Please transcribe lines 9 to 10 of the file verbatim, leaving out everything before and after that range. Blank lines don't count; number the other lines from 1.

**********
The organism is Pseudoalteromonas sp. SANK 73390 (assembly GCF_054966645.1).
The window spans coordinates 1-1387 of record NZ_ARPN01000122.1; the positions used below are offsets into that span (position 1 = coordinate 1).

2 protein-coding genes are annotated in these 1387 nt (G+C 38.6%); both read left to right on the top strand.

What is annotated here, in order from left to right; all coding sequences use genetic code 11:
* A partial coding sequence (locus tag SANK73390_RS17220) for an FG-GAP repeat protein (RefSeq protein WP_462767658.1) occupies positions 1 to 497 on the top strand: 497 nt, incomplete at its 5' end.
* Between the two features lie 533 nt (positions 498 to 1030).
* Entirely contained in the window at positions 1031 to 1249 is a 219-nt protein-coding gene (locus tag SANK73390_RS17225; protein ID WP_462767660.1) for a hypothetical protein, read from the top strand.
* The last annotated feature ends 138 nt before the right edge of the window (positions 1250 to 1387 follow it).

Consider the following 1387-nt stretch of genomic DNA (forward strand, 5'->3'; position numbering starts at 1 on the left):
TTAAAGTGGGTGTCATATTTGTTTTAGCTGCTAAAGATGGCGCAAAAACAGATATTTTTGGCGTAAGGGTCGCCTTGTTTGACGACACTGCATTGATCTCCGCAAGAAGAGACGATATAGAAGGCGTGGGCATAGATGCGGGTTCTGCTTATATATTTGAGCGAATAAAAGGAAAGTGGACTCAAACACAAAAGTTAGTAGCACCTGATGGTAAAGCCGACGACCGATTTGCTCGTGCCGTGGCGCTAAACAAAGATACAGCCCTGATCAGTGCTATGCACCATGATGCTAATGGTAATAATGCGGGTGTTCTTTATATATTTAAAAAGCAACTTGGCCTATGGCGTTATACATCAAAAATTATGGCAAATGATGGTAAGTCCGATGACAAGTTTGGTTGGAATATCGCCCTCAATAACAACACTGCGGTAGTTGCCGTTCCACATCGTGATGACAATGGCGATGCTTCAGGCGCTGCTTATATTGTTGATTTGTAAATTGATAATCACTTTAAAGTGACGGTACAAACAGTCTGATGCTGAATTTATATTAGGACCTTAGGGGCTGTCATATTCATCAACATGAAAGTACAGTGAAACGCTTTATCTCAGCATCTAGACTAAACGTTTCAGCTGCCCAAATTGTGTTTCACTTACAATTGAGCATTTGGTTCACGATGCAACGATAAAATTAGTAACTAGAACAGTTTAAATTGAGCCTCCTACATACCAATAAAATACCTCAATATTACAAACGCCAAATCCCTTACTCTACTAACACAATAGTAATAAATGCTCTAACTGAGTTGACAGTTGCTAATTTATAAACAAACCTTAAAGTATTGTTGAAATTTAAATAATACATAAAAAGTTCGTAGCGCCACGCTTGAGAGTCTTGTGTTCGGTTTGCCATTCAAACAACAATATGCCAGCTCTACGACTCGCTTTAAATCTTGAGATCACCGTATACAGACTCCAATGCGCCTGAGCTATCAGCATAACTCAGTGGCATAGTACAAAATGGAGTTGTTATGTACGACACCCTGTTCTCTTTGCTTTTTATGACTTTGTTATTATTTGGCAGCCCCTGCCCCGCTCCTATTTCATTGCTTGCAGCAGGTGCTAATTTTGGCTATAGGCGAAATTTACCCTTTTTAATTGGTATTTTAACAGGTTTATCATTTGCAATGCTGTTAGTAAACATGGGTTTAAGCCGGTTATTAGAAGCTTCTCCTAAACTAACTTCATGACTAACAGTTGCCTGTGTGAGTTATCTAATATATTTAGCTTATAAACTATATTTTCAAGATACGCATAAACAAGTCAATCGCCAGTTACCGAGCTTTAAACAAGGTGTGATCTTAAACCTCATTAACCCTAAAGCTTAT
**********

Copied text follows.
Consider the following 1387-nt stretch of genomic DNA (forward strand, 5'->3'; position numbering starts at 1 on the left):
TTAAAGTGGGTGTCATATTTGTTTTAGCTGCTAAAGATGGCGCAAAAACAGATATTTTTGGCGTAAGGGTCGCCTTGTTTGACGACACTGCATTGATCTCCGCAAGAAGAGACGATATAGAAGGCGTGGGCATAGATGCGGGTTCTGCTTATATATTTGAGCGAATAAAAGGAAAGTGGACTCAAACACAAAAGTTAGTAGCACCTGATGGTAAAGCCGACGACCGATTTGCTCGTGCCGTGGCGCTAAACAAAGATACAGCCCTGATCAGTGCTATGCACCATGATGCTAATGGTAATAATGCGGGTGTTCTTTATATATTTAAAAAGCAACTTGGCCTATGGCGTTATACATCAAAAATTATGGCAAATGATGGTAAGTCCGATGACAAGTTTGGTTGGAATATCGCCCTCAATAACAACACTGCGGTAGTTGCCGTTCCACATCGTGATGACAATGGCGATGCTTCAGGCGCTGCTTATATTGTTGATTTGTAAATTGATAATCACTTTAAAGTGACGGTACAAACAGTCTGATGCTGAATTTATATTAGGACCTTAGGGGCTGTCATATTCATCAACATGAAAGTACAGTGAAACGCTTTATCTCAGCATCTAGACTAAACGTTTCAGCTGCCCAAATTGTGTTTCACTTACAATTGAGCATTTGGTTCACGATGCAACGATAAAATTAGTAACTAGAACAGTTTAAATTGAGCCTCCTACATACCAATAAAATACCTCAATATTACAAACGCCAAATCCCTTACTCTACTAACACAATAGTAATAAATGCTCTAACTGAGTTGACAGTTGCTAATTTATAAACAAACCTTAAAGTATTGTTGAAATTTAAATAATACATAAAAAGTTCGTAGCGCCACGCTTGAGAGTCTTGTGTTCGGTTTGCCATTCAAACAACAATATGCCAGCTCTACGACTCGCTTTAAATCTTGAGATCACCGTATACAGACTCCAATGCGCCTGAGCTATCAGCATAACTCAGTGGCATAGTACAAAATGGAGTTGTTATGTACGACACCCTGTTCTCTTTGCTTTTTATGACTTTGTTATTATTTGGCAGCCCCTGCCCCGCTCCTATTTCATTGCTTGCAGCAGGTGCTAATTTTGGCTATAGGCGAAATTTACCCTTTTTAATTGGTATTTTAACAGGTTTATCATTTGCAATGCTGTTAGTAAACATGGGTTTAAGCCGGTTATTAGAAGCTTCTCCTAAACTAACTTCATGACTAACAGTTGCCTGTGTGAGTTATCTAATATATTTAGCTTATAAACTATATTTTCAAGATACGCATAAACAAGTCAATCGCCAGTTACCGAGCTTTAAACAAGGTGTGATCTTAAACCTCATTAACCCTAAAGCTTAT